A good number of homesteads in this village have sanitation facilities that are not properly maintained. Constructing latrines with wood floors and walls poses danger to the users. A woman fell inside a pit latrine after its floor became too weak to bear her weight, and she died. Nor are these latrines properly roofed, so rain falls and further weakens the wooden floors.

Most dish racks are dirty, which means utensils that are washed and placed on them get dirty before use. A good number of homesteads have clotheslines, but unfortunately most people still spread their clothes on the ground to dry, especially the heavy garments which they fear would break their feeble wire lines. There are no hand-washing stations here, nor does a single homestead have a compost pit. Instead, garbage is piled up behind the home and burned.

Nazan Mafao said, “We suffer diseases because we do not know how to prevent them. Come and teach us so that we get to understand hygiene in a deeper way, and by so doing you will have helped the whole community to avoid diseases…” The landowner of Isabwa Spring, Mr. David Chagusha Isabwa added, “It is good for the village to be enlightened on matters of sanitation and hygiene.”

Plans: Hygiene and Sanitation Training

Community members will attend hygiene and sanitation training for at least three days. This training will ensure participants are no longer ignorant about healthy practices and their importance. The facilitator plans to use PHAST (Participatory Hygiene and Sanitation Transformation), CLTS (Community-Led Total Sanitation), ABCD (Asset-Based Community Development), group discussions, handouts, and demonstrations at the spring.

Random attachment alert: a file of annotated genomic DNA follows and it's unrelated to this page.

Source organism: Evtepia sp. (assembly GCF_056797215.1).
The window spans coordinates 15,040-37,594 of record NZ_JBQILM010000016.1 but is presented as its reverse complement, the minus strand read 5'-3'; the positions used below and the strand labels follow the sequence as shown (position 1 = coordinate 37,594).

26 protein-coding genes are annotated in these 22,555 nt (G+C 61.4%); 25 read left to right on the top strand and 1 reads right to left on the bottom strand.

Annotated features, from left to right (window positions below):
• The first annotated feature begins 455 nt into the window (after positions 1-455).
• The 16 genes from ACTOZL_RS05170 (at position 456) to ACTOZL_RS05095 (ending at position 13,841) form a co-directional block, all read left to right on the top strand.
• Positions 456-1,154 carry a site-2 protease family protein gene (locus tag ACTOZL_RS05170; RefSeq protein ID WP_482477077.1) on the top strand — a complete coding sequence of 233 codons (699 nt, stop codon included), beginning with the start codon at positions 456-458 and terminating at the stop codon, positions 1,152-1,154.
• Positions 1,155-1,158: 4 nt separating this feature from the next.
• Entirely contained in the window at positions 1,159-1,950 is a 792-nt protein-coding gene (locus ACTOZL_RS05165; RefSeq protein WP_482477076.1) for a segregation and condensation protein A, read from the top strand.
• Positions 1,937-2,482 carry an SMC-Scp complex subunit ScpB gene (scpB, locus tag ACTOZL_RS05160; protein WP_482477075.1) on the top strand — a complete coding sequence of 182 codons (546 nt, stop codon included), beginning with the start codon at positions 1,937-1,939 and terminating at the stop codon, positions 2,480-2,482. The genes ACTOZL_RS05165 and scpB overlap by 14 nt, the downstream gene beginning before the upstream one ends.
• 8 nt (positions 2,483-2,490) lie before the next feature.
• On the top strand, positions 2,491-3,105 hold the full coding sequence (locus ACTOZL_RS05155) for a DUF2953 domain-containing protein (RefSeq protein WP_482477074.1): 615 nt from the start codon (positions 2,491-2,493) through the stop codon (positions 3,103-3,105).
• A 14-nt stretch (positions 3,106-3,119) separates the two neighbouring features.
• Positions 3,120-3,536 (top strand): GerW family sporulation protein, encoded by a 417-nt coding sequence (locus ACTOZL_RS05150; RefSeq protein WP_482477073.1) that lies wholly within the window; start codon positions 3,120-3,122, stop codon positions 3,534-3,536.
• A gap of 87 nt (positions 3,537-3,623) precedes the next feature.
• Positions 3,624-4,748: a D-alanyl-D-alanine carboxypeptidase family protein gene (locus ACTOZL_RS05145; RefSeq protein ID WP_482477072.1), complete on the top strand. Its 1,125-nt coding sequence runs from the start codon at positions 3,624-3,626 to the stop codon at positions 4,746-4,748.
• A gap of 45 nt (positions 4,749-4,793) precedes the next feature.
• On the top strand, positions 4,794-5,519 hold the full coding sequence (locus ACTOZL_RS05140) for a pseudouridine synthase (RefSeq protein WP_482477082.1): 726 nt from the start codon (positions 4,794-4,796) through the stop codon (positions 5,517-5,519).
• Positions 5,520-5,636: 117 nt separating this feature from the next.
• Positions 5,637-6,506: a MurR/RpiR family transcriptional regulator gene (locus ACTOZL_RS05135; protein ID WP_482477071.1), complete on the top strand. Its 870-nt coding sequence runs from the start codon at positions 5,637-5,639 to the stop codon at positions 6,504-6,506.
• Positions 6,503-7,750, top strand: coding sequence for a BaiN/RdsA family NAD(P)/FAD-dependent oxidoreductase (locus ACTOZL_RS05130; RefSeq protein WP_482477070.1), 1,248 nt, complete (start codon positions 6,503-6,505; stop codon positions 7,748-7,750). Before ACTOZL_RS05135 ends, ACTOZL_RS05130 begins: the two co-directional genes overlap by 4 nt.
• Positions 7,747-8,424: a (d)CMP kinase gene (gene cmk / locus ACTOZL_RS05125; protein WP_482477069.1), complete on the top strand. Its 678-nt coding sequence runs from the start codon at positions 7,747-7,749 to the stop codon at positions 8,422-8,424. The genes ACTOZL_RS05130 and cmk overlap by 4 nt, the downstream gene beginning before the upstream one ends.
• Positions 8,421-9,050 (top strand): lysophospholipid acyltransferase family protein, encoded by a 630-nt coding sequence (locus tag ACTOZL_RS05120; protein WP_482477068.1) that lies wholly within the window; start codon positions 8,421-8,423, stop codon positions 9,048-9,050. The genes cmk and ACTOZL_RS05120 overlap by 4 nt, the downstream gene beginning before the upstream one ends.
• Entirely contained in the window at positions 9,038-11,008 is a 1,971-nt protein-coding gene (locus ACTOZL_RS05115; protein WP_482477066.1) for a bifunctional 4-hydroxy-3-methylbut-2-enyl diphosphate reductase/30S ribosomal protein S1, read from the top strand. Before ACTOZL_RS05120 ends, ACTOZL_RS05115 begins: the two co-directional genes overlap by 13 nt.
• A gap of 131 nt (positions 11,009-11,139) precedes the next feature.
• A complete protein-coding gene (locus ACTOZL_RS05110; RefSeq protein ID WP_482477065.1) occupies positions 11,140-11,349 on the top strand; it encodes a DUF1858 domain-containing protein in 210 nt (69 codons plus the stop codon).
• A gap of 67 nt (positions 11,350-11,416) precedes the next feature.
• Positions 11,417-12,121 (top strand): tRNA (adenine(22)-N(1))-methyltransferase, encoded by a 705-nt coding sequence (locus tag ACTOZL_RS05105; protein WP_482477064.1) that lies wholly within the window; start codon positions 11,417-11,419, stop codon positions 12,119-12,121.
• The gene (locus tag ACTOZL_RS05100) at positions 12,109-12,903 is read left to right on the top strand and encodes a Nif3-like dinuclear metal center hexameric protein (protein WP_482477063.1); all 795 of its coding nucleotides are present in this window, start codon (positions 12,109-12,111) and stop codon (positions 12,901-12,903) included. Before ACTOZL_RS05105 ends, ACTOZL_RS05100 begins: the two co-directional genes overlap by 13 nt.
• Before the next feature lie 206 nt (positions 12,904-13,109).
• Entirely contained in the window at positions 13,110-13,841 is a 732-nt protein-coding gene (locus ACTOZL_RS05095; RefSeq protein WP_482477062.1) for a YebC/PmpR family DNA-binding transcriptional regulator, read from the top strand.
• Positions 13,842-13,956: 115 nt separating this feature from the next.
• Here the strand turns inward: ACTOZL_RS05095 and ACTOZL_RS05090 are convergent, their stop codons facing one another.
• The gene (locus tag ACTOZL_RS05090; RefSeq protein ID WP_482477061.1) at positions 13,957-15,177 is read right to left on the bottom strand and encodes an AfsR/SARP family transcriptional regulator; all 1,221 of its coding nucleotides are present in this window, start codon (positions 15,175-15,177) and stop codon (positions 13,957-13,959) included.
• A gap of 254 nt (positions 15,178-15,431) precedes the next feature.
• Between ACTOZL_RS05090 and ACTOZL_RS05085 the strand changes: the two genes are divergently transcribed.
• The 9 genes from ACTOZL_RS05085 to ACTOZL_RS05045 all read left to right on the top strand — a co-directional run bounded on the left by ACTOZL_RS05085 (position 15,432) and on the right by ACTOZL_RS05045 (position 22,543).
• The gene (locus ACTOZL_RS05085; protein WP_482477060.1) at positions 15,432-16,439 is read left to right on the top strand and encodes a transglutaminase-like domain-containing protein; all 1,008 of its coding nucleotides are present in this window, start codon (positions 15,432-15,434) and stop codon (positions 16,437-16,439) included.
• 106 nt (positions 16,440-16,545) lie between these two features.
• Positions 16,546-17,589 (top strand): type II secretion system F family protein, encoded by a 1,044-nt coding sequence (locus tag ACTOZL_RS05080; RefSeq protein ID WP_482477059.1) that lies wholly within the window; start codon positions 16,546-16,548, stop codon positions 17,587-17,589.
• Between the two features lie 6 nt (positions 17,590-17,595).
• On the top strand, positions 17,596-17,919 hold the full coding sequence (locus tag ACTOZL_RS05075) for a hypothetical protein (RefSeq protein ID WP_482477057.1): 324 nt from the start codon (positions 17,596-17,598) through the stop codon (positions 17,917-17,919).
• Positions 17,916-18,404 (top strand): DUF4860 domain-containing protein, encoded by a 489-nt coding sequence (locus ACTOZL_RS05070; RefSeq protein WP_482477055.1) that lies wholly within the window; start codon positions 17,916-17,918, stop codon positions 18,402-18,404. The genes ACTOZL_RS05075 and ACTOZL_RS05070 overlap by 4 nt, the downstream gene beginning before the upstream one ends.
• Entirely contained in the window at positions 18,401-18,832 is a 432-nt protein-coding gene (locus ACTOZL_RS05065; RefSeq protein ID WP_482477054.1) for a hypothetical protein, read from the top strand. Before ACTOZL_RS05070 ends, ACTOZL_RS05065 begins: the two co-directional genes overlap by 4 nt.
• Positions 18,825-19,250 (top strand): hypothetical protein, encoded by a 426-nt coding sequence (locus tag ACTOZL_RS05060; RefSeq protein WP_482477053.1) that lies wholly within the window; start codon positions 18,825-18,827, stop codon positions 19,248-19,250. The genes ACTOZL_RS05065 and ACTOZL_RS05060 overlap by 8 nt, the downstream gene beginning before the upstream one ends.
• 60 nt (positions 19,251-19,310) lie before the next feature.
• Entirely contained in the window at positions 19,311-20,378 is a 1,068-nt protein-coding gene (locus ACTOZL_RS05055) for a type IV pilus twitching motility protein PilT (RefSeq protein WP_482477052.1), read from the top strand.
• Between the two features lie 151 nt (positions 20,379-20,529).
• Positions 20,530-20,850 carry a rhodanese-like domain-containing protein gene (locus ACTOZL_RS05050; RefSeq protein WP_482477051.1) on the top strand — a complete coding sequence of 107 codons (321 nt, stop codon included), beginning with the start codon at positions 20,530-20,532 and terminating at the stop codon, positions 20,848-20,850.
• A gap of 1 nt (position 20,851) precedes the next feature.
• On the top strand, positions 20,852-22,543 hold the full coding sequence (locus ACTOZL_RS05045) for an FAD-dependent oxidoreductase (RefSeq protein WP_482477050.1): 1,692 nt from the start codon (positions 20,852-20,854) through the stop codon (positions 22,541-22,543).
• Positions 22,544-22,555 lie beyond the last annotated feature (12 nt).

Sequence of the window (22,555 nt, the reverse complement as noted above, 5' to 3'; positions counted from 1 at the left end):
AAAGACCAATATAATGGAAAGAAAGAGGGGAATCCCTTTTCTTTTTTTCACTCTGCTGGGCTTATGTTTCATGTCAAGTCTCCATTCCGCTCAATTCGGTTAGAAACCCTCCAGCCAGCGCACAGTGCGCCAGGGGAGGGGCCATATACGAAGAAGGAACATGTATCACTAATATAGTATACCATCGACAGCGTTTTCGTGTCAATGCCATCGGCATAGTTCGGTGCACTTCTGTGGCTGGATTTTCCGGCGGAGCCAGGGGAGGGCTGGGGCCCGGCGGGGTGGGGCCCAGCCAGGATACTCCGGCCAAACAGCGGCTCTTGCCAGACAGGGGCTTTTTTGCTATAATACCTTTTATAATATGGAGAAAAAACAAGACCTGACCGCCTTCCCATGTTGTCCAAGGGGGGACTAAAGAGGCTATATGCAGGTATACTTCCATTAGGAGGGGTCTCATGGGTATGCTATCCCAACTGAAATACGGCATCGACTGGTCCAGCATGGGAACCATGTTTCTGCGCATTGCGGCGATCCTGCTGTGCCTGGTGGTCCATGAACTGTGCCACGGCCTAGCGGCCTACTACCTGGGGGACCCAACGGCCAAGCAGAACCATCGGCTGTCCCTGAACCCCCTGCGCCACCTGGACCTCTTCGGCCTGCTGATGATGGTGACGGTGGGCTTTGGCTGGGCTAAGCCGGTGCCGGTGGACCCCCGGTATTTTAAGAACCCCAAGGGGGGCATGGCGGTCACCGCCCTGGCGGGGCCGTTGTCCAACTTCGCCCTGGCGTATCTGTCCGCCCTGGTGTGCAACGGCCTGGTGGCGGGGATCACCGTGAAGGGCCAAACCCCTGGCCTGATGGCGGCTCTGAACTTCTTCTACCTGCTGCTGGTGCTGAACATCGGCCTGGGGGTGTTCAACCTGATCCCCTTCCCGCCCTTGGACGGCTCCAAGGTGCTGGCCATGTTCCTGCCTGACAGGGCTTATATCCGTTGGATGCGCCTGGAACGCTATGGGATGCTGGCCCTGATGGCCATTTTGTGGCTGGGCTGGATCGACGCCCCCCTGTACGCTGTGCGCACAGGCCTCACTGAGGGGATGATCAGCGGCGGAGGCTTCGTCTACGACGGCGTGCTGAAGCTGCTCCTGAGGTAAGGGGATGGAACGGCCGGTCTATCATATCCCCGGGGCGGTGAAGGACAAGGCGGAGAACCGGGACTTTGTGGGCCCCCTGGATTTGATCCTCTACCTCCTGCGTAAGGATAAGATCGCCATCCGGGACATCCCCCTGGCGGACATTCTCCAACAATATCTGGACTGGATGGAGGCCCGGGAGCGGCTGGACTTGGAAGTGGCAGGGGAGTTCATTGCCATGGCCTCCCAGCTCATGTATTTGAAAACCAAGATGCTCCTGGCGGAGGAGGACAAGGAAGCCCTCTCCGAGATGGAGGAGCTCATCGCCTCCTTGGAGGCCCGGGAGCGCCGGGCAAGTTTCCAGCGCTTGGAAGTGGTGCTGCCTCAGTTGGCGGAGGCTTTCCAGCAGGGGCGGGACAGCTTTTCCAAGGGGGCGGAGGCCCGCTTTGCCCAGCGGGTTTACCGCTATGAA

Training will also result in the formation of a committee that will oversee operations and maintenance at the spring. They will enforce proper behavior around the spring and delegate tasks that will help preserve the site, such as building a fence and digging proper drainage.

Plans: Sanitation Platforms

On the final day of training, participants will select five families that should benefit from new latrines.

Training will also inform the community and selected families on what they need to contribute to make this project a success. They must mobilize locally available materials, such as bricks, clean sand, hardcore, and ballast. The five families must prepare by sinking a pit for the sanitation platforms to be placed over. All community members must work together to make sure that accommodations and food are always provided for the work teams.